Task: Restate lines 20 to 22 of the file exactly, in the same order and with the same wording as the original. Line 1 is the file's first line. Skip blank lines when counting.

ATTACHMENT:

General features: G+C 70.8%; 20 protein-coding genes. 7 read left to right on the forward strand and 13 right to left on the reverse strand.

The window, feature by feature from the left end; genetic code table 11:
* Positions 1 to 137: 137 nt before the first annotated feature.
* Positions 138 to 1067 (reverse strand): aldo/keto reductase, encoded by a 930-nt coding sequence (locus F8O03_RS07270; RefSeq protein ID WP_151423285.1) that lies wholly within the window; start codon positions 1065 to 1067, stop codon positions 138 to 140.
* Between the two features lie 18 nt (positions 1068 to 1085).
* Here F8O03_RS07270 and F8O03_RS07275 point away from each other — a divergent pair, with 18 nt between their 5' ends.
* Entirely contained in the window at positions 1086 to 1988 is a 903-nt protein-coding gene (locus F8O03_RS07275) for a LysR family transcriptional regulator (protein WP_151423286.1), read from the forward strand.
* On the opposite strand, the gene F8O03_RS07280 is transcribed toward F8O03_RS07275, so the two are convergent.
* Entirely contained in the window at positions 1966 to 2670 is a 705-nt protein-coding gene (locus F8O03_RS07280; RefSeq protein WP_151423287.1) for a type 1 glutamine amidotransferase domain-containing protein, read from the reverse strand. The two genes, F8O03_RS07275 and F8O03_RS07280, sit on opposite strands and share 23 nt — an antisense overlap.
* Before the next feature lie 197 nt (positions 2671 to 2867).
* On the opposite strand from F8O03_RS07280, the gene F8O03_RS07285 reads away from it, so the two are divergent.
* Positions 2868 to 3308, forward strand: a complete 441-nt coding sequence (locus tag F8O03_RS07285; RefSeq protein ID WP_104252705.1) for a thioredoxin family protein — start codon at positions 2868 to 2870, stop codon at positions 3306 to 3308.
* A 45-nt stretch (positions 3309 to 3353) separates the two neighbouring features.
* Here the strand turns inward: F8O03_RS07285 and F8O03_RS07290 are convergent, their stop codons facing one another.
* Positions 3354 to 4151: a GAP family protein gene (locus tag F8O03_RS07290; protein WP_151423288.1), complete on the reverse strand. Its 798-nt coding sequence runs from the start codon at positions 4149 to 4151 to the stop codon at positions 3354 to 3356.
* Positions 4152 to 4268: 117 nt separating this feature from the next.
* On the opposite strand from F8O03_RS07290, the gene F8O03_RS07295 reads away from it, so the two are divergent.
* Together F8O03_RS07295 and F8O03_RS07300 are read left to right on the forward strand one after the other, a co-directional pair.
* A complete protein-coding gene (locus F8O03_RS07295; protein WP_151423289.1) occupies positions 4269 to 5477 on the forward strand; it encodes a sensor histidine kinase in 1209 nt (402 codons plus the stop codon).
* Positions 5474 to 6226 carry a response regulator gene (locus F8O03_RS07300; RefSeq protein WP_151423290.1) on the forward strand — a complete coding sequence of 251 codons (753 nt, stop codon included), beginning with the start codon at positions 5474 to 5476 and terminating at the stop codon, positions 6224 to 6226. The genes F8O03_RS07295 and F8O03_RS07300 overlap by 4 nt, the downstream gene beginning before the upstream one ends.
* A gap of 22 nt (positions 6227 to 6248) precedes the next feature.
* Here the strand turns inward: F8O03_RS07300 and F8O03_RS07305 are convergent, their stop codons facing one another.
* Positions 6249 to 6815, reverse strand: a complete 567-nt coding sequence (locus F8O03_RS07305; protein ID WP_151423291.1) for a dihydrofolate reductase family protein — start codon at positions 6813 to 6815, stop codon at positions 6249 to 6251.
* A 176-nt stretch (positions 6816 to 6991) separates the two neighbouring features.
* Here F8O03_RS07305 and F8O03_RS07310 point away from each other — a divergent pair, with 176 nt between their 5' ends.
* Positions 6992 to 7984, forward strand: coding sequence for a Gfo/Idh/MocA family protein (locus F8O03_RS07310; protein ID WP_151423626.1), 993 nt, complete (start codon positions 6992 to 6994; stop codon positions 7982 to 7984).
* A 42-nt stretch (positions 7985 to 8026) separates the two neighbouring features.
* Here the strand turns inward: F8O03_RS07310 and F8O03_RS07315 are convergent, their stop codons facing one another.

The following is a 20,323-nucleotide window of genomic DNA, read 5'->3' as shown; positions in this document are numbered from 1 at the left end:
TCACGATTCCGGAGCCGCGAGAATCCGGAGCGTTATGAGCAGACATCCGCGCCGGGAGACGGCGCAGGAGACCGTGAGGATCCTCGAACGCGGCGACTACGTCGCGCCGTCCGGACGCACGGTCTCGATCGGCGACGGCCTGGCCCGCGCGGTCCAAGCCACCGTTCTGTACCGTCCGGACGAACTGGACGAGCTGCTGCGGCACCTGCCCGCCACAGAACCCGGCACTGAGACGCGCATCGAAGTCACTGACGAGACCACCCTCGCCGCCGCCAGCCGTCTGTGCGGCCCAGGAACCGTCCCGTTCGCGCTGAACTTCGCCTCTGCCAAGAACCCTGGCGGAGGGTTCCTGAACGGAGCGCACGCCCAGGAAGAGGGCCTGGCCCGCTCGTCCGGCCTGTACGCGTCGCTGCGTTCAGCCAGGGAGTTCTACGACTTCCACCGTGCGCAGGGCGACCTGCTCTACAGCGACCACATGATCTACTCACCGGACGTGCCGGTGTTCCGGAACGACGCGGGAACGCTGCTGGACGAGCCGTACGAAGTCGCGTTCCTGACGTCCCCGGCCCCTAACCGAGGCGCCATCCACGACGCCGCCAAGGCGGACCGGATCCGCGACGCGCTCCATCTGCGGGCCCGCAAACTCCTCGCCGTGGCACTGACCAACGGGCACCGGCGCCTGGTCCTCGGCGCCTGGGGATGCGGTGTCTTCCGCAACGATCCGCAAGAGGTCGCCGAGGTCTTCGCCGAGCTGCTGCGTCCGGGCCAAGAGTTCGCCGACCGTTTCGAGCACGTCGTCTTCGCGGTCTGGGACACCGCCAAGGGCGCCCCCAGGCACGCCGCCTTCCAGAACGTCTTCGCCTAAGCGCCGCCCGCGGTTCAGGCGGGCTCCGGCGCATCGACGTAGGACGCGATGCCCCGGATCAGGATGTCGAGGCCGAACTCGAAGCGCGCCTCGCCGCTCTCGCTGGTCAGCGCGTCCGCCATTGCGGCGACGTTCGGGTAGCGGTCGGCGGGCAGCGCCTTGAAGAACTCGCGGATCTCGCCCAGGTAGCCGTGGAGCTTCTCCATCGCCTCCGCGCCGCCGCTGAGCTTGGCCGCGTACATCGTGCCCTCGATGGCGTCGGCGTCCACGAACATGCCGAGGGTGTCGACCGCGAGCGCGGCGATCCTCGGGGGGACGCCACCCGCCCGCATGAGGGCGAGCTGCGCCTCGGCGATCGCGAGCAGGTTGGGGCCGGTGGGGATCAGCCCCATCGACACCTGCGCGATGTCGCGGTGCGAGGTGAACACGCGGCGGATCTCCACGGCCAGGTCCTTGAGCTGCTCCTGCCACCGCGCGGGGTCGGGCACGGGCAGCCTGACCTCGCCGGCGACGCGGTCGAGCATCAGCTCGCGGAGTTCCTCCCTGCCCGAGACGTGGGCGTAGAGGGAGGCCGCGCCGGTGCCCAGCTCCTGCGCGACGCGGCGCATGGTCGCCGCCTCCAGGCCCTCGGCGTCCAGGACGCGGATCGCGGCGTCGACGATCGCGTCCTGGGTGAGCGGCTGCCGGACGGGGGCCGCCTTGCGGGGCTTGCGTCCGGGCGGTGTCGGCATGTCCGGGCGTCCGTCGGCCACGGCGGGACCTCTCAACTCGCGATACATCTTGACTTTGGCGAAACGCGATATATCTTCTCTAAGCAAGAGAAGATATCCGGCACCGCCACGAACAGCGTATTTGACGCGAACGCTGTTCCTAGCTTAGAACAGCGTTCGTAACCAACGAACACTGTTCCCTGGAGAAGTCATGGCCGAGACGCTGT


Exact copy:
* Positions 5474 to 6226 carry a response regulator gene (locus F8O03_RS07300; RefSeq protein WP_151423290.1) on the forward strand — a complete coding sequence of 251 codons (753 nt, stop codon included), beginning with the start codon at positions 5474 to 5476 and terminating at the stop codon, positions 6224 to 6226. The genes F8O03_RS07295 and F8O03_RS07300 overlap by 4 nt, the downstream gene beginning before the upstream one ends.
* A gap of 22 nt (positions 6227 to 6248) precedes the next feature.
* Here the strand turns inward: F8O03_RS07300 and F8O03_RS07305 are convergent, their stop codons facing one another.